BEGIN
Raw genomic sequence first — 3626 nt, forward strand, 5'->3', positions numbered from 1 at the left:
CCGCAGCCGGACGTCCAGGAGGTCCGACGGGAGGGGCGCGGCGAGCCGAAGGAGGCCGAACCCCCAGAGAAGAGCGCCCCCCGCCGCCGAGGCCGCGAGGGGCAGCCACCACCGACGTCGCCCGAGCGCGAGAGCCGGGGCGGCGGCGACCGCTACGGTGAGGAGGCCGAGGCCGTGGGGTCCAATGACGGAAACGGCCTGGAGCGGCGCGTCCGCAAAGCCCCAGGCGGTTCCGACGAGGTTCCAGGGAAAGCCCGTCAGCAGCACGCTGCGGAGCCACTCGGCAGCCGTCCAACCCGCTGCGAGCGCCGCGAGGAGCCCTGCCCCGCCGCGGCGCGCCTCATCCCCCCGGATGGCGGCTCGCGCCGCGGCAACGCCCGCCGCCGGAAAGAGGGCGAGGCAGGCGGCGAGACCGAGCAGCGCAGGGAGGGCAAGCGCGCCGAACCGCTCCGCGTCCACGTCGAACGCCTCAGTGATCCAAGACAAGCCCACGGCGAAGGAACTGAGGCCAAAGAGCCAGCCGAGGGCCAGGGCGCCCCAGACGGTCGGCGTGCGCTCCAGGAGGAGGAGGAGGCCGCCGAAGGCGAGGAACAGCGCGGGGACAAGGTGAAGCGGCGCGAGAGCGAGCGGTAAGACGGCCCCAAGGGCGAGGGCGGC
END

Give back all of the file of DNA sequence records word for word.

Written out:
Raw genomic sequence first — 3626 nt, forward strand, 5'->3', positions numbered from 1 at the left:
CCGCAGCCGGACGTCCAGGAGGTCCGACGGGAGGGGCGCGGCGAGCCGAAGGAGGCCGAACCCCCAGAGAAGAGCGCCCCCCGCCGCCGAGGCCGCGAGGGGCAGCCACCACCGACGTCGCCCGAGCGCGAGAGCCGGGGCGGCGGCGACCGCTACGGTGAGGAGGCCGAGGCCGTGGGGTCCAATGACGGAAACGGCCTGGAGCGGCGCGTCCGCAAAGCCCCAGGCGGTTCCGACGAGGTTCCAGGGAAAGCCCGTCAGCAGCACGCTGCGGAGCCACTCGGCAGCCGTCCAACCCGCTGCGAGCGCCGCGAGGAGCCCTGCCCCGCCGCGGCGCGCCTCATCCCCCCGGATGGCGGCTCGCGCCGCGGCAACGCCCGCCGCCGGAAAGAGGGCGAGGCAGGCGGCGAGACCGAGCAGCGCAGGGAGGGCAAGCGCGCCGAACCGCTCCGCGTCCACGTCGAACGCCTCAGTGATCCAAGACAAGCCCACGGCGAAGGAACTGAGGCCAAAGAGCCAGCCGAGGGCCAGGGCGCCCCAGACGGTCGGCGTGCGCTCCAGGAGGAGGAGGAGGCCGCCGAAGGCGAGGAACAGCGCGGGGACAAGGTGAAGCGGCGCGAGAGCGAGCGGTAAGACGGCCCCAAGGGCGAGGGCGGC